3. I agree with the other reader's comment about the chunky tomato soup. I found myself wanting a breadstick to dip into it. It tasted more like a marinara sauce; I couldn't eat it as a soup. In general, I liked the place... but doubt that I'll frequent it once the novelty wears off.

  4. The Indiana toll road used to have some of the cleanest bathrooms you could find on the road. After the lease they went downhill quickly. While not the grossest you'll see, they hover a bit below average. Am not sure if this is indicative of the entire deal or merely a portion of it. But the goals of anyone taking over the lease will always be at odds. The fewer repairs they make, the more money they earn since they have a virtual monopoly on travel from Cleveland to Chicago. So they only comply to satisfy the rules. It's hard to hand public works over to private enterprise. The incentives are misaligned. In true competition, you'd have multiple roads, each build by different companies motivated to make theirs more attractive. Working to attract customers is very different than working to maximize profit on people who have no choice but to choose your road. Of course, we all know two roads would be even more ridiculous.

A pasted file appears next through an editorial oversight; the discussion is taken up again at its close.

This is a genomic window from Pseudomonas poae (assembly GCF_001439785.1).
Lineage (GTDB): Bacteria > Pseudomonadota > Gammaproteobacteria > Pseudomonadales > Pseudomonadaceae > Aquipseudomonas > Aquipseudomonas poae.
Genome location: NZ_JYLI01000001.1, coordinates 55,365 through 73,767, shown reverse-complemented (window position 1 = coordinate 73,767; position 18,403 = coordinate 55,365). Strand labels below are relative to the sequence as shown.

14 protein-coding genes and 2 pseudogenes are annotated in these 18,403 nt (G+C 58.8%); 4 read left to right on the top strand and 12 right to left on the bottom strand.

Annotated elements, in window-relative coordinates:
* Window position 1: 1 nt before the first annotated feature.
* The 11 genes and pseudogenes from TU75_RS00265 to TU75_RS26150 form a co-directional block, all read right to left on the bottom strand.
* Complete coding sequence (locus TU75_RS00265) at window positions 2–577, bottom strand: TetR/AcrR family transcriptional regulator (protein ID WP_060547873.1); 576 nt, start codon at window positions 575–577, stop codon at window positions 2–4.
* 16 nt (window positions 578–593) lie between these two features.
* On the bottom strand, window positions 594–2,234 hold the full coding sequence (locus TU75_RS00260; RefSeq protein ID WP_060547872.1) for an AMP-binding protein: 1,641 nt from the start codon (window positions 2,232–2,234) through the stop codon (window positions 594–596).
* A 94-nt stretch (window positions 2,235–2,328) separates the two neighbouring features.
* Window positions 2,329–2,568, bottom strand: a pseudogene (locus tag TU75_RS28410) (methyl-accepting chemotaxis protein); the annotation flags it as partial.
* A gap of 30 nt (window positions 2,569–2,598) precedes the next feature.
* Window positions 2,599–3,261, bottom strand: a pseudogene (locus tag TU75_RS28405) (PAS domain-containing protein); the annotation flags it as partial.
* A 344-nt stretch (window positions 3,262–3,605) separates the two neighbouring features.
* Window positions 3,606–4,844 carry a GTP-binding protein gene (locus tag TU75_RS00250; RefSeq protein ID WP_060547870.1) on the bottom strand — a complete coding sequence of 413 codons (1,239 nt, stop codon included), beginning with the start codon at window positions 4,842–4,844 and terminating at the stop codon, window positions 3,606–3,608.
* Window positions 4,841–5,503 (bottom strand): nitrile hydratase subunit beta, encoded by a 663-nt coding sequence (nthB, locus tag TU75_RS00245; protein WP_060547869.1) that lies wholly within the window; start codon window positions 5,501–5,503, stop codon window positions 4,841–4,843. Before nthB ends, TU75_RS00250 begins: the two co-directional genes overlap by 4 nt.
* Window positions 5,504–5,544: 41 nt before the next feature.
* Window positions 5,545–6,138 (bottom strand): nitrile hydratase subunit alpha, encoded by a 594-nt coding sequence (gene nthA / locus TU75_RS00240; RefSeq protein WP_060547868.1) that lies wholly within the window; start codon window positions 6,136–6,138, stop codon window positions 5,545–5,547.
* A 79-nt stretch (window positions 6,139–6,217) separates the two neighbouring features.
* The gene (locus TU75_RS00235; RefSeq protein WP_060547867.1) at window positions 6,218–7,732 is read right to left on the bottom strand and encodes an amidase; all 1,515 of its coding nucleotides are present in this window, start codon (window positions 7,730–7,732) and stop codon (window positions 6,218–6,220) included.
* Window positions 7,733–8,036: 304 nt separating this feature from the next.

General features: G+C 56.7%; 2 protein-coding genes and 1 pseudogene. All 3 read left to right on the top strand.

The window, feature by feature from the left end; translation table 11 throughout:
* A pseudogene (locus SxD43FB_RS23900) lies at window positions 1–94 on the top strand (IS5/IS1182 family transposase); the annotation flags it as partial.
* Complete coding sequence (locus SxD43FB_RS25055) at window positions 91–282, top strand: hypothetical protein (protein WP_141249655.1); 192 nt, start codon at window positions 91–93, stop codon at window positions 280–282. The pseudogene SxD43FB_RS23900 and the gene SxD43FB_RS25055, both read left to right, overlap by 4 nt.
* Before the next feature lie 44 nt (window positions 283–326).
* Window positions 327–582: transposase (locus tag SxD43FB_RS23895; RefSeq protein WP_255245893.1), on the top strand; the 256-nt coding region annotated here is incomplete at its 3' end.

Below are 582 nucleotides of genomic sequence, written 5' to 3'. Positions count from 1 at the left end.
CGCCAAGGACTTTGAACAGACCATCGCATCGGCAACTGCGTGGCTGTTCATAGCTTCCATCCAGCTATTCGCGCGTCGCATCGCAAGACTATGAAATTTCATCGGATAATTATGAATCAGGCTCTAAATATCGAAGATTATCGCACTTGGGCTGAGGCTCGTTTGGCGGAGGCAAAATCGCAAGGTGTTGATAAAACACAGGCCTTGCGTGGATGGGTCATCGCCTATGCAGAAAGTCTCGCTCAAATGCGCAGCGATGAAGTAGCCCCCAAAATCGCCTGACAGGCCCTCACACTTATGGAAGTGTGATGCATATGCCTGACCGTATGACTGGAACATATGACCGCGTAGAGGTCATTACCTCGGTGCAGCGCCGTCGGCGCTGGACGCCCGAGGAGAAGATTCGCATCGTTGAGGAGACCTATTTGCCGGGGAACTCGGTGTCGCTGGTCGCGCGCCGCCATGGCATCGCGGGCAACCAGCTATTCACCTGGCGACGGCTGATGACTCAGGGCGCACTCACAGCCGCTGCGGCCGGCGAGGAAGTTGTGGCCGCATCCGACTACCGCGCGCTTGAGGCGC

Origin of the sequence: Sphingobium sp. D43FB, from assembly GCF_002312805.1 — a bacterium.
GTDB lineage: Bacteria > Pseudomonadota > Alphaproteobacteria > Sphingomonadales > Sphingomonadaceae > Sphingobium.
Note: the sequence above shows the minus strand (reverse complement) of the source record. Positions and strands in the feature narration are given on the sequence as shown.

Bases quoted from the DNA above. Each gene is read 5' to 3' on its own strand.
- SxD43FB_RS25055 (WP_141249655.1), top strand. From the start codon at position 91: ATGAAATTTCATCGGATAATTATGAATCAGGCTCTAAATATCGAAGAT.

5. The State is in a perfect position. The consortium overpaid for leasing the toll road. Good for the State. The money they paid is being used across the State to upgrade roads and bridges and employ people at at time most of the country is scrambling to fund basic repairs. Good for the State. Indiana taxpayers are no longer subsidizing the toll roads to the tune of millions a year as we had for the last 20 years because the legislature did not have the guts to raise tolls. Good for the State. If the consortium fails, they either find another operator, acceptable to the State, to buy them out or the road gets turned back over to the State and we keep the Billions. Good for the State. Pat Bauer is no longer the Majority or Minority Leader of the House. Good for the State. Anyway you look at this, the State received billions of dollars for an assett the taxpayers were subsidizing, the State does not have to pay to maintain the road for 70 years. I am having trouble seeing the downside.